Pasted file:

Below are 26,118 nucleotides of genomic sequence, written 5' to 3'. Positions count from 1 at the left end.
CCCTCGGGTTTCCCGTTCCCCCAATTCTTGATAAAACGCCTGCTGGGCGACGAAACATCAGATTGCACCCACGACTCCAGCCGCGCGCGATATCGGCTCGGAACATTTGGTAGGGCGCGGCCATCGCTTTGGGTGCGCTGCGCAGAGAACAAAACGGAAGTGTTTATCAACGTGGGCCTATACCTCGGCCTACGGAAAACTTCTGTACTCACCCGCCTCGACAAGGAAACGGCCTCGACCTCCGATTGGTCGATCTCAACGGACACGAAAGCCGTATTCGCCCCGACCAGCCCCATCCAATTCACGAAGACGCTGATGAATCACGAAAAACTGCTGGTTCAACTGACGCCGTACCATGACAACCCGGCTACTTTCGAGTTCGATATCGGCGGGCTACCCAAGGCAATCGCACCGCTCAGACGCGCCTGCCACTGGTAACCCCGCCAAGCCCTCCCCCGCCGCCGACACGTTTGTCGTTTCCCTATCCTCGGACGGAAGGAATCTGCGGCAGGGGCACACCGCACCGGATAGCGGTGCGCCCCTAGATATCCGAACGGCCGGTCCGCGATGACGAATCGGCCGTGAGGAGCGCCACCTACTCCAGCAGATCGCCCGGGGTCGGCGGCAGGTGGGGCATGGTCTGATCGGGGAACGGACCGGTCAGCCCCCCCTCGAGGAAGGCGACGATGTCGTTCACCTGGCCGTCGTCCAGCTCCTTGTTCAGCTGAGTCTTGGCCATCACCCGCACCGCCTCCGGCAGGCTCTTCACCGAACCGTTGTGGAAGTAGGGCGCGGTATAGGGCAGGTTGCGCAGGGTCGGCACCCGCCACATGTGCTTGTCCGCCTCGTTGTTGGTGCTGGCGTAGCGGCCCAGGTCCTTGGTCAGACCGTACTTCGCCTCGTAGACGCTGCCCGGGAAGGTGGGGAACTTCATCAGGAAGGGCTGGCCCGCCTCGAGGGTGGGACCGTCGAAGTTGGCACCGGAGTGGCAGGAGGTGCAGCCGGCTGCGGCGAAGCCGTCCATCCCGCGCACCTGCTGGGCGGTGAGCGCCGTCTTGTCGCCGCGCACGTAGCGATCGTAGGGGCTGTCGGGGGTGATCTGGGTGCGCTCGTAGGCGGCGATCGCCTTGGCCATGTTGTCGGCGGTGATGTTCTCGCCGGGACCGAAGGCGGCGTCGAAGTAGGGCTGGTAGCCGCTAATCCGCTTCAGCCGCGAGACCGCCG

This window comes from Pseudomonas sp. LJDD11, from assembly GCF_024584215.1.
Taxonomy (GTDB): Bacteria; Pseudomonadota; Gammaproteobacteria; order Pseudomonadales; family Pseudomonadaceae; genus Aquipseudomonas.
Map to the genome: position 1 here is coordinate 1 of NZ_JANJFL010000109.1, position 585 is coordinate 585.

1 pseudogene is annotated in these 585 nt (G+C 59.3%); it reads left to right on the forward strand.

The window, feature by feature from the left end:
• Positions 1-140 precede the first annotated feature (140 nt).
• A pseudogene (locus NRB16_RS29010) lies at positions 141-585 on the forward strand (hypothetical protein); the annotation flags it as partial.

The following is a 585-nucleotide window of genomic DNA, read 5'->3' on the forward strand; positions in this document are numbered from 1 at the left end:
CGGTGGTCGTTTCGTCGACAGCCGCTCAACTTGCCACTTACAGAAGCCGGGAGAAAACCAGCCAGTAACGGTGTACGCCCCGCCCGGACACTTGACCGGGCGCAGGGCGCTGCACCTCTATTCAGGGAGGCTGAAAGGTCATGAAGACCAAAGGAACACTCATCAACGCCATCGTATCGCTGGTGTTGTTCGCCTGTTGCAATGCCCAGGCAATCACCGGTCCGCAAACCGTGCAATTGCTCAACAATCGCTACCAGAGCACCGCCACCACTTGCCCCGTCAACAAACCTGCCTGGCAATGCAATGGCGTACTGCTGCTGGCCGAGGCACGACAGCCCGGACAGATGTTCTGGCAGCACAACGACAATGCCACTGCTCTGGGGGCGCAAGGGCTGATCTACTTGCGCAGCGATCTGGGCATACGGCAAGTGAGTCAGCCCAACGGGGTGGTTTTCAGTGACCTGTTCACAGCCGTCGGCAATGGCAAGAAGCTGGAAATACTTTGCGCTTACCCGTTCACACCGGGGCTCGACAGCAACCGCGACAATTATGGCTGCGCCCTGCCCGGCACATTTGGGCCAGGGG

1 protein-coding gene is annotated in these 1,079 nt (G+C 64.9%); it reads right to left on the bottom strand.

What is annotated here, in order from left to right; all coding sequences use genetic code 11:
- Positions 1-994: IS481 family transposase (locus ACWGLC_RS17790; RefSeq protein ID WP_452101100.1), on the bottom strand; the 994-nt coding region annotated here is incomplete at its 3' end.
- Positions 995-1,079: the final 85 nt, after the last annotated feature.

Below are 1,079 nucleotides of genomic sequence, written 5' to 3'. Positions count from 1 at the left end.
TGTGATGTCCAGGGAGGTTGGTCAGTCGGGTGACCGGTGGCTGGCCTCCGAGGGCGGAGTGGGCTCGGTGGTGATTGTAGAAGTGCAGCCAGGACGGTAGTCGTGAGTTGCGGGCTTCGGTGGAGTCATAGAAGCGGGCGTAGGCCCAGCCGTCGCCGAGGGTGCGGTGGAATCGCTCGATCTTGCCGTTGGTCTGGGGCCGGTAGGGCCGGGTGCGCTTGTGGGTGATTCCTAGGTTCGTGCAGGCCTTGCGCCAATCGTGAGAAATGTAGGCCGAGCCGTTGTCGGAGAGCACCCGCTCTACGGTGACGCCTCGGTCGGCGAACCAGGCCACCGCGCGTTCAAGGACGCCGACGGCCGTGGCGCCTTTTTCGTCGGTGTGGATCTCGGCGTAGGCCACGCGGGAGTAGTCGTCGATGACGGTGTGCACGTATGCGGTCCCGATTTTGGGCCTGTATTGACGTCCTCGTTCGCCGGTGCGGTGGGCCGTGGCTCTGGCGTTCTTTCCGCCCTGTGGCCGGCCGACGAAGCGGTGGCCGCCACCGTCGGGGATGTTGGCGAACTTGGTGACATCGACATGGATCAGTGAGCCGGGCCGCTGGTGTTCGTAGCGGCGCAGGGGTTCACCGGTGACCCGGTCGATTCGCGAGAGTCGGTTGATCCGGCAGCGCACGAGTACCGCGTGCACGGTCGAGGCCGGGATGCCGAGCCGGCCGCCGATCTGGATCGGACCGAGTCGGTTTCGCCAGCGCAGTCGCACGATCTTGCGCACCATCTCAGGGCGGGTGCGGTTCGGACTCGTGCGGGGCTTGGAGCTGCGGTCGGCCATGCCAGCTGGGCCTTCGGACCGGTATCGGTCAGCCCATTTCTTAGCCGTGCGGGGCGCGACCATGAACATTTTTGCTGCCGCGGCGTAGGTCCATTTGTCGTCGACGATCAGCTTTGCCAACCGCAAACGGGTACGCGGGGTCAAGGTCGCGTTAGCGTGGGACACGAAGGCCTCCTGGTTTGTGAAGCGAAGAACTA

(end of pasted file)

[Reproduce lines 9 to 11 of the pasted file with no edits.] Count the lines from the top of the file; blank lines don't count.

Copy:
• A pseudogene (locus NRB16_RS29010) lies at positions 141-585 on the forward strand (hypothetical protein); the annotation flags it as partial.

The following is a 585-nucleotide window of genomic DNA, read 5'->3' on the forward strand; positions in this document are numbered from 1 at the left end:
CGGTGGTCGTTTCGTCGACAGCCGCTCAACTTGCCACTTACAGAAGCCGGGAGAAAACCAGCCAGTAACGGTGTACGCCCCGCCCGGACACTTGACCGGGCGCAGGGCGCTGCACCTCTATTCAGGGAGGCTGAAAGGTCATGAAGACCAAAGGAACACTCATCAACGCCATCGTATCGCTGGTGTTGTTCGCCTGTTGCAATGCCCAGGCAATCACCGGTCCGCAAACCGTGCAATTGCTCAACAATCGCTACCAGAGCACCGCCACCACTTGCCCCGTCAACAAACCTGCCTGGCAATGCAATGGCGTACTGCTGCTGGCCGAGGCACGACAGCCCGGACAGATGTTCTGGCAGCACAACGACAATGCCACTGCTCTGGGGGCGCAAGGGCTGATCTACTTGCGCAGCGATCTGGGCATACGGCAAGTGAGTCAGCCCAACGGGGTGGTTTTCAGTGACCTGTTCACAGCCGTCGGCAATGGCAAGAAGCTGGAAATACTTTGCGCTTACCCGTTCACACCGGGGCTCGACAGCAACCGCGACAATTATGGCTGCGCCCTGCCCGGCACATTTGGGCCAGGGG